Behavioral syndrome in a native and an invasive hymenoptera species

Insect Sci. 2015 Aug;22(4):541-8. doi: 10.1111/1744-7917.12140. Epub 2014 Aug 20.

Abstract

Recent studies have focused on the role of behavior in biological invasions. Individuals may differ consistently in time for several behavioral traits (personality) which covary (behavioral syndrome) resulting in different behavioral types, some of them favoring invasion. Social hymenopterans have a strong potential to be invaders and their success depends primarily on the foundresses' ability to found viable colonies. They are expected to be active, explorative and bold for optimally establishing their nest. In Europe, 2 hornet species coexist: the native Vespa crabro and the invasive Vespa velutina. These 2 species may compete for nesting sites and we suggest that the initial success of V. velutina has been favored by its behavior in outperforming V. crabro for the traits involved in nest initiation. Here, we (i) defined the personality of V. crabro and V. velutina, (ii) tested for the existence of behavioral syndrome in these species, and (iii) compared their performances using an open-field test. Our results show that V. crabro foundresses behave consistently but not V. velutina; this lack of consistency being mainly due to reduced variance among individuals. This result questions the possibility of detecting consistent behavioral differences in species having recently undergone a strong bottleneck. Both species exhibit the same correlations between activity, boldness and exploration and V. velutina clearly outperforms V. crabro for all traits. Our results suggest that activity, boldness, and exploration are implicated in both hornet nest initiation and invasion process which contributed to explain why social hymenopterans are so successful at colonization.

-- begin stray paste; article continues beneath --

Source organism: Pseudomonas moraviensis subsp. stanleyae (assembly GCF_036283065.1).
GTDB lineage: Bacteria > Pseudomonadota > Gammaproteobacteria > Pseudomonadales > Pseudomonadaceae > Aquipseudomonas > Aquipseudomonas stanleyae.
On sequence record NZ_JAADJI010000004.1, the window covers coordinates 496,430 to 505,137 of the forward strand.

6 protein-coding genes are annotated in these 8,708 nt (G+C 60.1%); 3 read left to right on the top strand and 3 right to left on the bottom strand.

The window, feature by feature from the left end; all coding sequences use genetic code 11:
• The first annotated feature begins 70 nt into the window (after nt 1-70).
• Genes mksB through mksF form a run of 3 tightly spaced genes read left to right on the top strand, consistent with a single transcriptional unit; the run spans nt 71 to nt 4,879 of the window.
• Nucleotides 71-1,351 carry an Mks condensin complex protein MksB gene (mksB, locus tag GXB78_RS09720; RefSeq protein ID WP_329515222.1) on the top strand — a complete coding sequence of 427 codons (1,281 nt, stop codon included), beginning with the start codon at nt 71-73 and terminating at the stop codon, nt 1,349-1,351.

Keywords: Vespa crabro; Vespa velutina; Vespidae; animal personality; biological invasion; invasion syndrome.

Publication types

  • Research Support, Non-U.S. Gov't

MeSH terms

  • Animals
  • Behavior, Animal*
  • Female
  • France
  • Introduced Species*
  • Nesting Behavior
  • Social Behavior
  • Species Specificity
  • Wasps / physiology*